My love of late Imperial Russian history… My fascination with Nicholas & Alexandra… My obsession with Anastasia and the story of Anna Anderson…
But living in Arkansas, it was unlikely that I would be able to explore these passions further in a scholarly way. In graduate school we were encouraged to research and write about something Arkansas-related. It was good for Arkansas history (expanding the scholarship of our small and under studied state) and research was easier to access because it was close to home.
And then one day while working that the Old State House Museum, I discovered that late imperial Russian history, Nicholas & Alexandra and Anastasia were much closer than I thought.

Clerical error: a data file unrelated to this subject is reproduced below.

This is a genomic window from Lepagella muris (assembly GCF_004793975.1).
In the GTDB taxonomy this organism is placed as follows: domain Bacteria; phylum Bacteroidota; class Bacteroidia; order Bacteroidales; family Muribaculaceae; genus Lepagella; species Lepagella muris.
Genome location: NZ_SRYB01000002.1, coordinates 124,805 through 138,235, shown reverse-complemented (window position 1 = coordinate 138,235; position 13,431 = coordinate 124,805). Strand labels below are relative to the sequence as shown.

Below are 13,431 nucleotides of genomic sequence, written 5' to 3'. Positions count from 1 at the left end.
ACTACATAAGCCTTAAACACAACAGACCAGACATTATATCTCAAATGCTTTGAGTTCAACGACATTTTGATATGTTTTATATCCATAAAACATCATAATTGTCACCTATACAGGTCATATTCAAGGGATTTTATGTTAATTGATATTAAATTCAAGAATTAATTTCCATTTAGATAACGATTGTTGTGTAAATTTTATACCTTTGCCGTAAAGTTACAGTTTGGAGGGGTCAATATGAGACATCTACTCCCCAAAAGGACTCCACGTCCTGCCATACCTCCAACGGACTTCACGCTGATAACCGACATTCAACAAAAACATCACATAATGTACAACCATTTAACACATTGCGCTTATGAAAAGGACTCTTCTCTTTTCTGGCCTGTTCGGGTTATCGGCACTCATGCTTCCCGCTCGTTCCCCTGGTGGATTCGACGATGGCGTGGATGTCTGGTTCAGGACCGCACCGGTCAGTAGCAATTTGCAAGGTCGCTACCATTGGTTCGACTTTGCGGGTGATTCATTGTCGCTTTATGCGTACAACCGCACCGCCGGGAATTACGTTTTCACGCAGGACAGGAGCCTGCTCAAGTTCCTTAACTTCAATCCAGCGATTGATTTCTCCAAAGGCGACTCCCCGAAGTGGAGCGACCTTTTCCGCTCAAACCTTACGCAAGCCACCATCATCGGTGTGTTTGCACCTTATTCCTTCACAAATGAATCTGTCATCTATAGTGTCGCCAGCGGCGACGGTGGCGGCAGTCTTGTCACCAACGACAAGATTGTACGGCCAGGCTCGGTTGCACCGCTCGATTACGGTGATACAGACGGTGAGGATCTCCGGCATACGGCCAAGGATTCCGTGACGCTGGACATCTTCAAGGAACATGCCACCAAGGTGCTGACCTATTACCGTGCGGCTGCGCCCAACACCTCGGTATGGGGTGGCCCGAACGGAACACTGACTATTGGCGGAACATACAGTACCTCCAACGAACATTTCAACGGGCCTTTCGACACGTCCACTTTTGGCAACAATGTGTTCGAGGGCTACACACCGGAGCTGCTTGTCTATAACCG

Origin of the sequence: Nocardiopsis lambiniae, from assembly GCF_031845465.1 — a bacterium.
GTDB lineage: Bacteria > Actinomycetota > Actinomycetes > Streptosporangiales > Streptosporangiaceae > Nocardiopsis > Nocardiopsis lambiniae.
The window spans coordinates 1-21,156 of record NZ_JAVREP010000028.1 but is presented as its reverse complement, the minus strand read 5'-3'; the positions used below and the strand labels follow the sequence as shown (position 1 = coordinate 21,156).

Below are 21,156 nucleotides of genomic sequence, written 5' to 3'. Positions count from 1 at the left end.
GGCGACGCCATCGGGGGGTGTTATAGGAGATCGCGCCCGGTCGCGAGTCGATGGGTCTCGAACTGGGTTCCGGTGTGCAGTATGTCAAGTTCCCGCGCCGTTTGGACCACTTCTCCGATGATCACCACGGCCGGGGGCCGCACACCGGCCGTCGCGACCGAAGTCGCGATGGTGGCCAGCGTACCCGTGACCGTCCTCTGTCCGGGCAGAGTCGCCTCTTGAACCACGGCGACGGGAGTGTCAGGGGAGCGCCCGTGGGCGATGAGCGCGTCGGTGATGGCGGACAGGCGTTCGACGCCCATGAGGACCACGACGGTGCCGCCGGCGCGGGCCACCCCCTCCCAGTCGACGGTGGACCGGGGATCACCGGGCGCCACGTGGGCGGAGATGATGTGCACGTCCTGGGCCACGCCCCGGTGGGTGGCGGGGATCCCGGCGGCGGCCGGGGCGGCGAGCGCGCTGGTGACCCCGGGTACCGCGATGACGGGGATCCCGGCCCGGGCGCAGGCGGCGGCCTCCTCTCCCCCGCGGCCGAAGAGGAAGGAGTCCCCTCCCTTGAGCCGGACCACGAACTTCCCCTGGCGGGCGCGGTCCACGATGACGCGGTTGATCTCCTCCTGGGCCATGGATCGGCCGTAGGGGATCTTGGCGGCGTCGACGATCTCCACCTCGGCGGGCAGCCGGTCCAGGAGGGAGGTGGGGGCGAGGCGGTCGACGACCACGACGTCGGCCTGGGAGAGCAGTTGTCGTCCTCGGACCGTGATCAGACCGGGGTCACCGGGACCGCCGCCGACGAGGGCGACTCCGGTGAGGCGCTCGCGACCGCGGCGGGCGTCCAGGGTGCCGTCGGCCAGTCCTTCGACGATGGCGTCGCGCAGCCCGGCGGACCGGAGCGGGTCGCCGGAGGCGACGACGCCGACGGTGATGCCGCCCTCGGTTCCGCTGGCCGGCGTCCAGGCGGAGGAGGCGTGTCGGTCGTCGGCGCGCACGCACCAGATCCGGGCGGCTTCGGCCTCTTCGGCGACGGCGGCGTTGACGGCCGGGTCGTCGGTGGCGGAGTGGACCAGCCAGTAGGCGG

The Breckinridge gown was in the collection of the Old State House Museum. Worn by Katherine Carson Breckinridge to the coronation of Nicholas & Alexandra in 1896, the gown was made by Redfern. I’d found my thesis topic. I could do a material culture study of the gown, right?
Well not so quickly. One item doesn’t make a material culture study. You need more. You need a wardrobe or at least a few gowns worn by the same person or the same designer.
So it started with a dress. But it’s really about the papers. The letters. The receipts. The paper trail that people leave about their life and their time.